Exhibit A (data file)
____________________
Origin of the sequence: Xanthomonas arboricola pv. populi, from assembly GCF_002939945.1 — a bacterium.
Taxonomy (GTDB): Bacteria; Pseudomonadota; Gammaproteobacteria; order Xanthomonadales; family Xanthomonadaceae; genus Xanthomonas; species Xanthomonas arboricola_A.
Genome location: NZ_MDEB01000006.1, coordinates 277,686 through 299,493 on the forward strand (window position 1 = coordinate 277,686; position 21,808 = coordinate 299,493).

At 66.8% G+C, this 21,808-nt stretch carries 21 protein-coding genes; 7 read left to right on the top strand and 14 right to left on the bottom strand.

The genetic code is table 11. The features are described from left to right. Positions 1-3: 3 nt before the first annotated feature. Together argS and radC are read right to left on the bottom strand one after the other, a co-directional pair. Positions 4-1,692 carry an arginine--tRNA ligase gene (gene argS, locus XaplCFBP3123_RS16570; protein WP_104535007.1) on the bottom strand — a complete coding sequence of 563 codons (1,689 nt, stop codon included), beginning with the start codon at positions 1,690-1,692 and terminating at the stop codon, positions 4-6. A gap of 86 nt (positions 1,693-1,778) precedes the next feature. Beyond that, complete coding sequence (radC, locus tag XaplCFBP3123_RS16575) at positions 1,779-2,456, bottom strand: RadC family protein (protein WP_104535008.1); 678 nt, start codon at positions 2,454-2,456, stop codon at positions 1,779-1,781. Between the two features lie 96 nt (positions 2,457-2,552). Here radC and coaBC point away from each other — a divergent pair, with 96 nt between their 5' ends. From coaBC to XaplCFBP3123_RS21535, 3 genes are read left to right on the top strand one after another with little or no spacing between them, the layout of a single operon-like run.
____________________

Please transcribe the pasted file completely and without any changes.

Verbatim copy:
Origin of the sequence: Xanthomonas arboricola pv. populi, from assembly GCF_002939945.1 — a bacterium.
Taxonomy (GTDB): Bacteria; Pseudomonadota; Gammaproteobacteria; order Xanthomonadales; family Xanthomonadaceae; genus Xanthomonas; species Xanthomonas arboricola_A.
Genome location: NZ_MDEB01000006.1, coordinates 277,686 through 299,493 on the forward strand (window position 1 = coordinate 277,686; position 21,808 = coordinate 299,493).

At 66.8% G+C, this 21,808-nt stretch carries 21 protein-coding genes; 7 read left to right on the top strand and 14 right to left on the bottom strand.

The genetic code is table 11. The features are described from left to right. Positions 1-3: 3 nt before the first annotated feature. Together argS and radC are read right to left on the bottom strand one after the other, a co-directional pair. Positions 4-1,692 carry an arginine--tRNA ligase gene (gene argS, locus XaplCFBP3123_RS16570; protein WP_104535007.1) on the bottom strand — a complete coding sequence of 563 codons (1,689 nt, stop codon included), beginning with the start codon at positions 1,690-1,692 and terminating at the stop codon, positions 4-6. A gap of 86 nt (positions 1,693-1,778) precedes the next feature. Beyond that, complete coding sequence (radC, locus tag XaplCFBP3123_RS16575) at positions 1,779-2,456, bottom strand: RadC family protein (protein WP_104535008.1); 678 nt, start codon at positions 2,454-2,456, stop codon at positions 1,779-1,781. Between the two features lie 96 nt (positions 2,457-2,552). Here radC and coaBC point away from each other — a divergent pair, with 96 nt between their 5' ends. From coaBC to XaplCFBP3123_RS21535, 3 genes are read left to right on the top strand one after another with little or no spacing between them, the layout of a single operon-like run.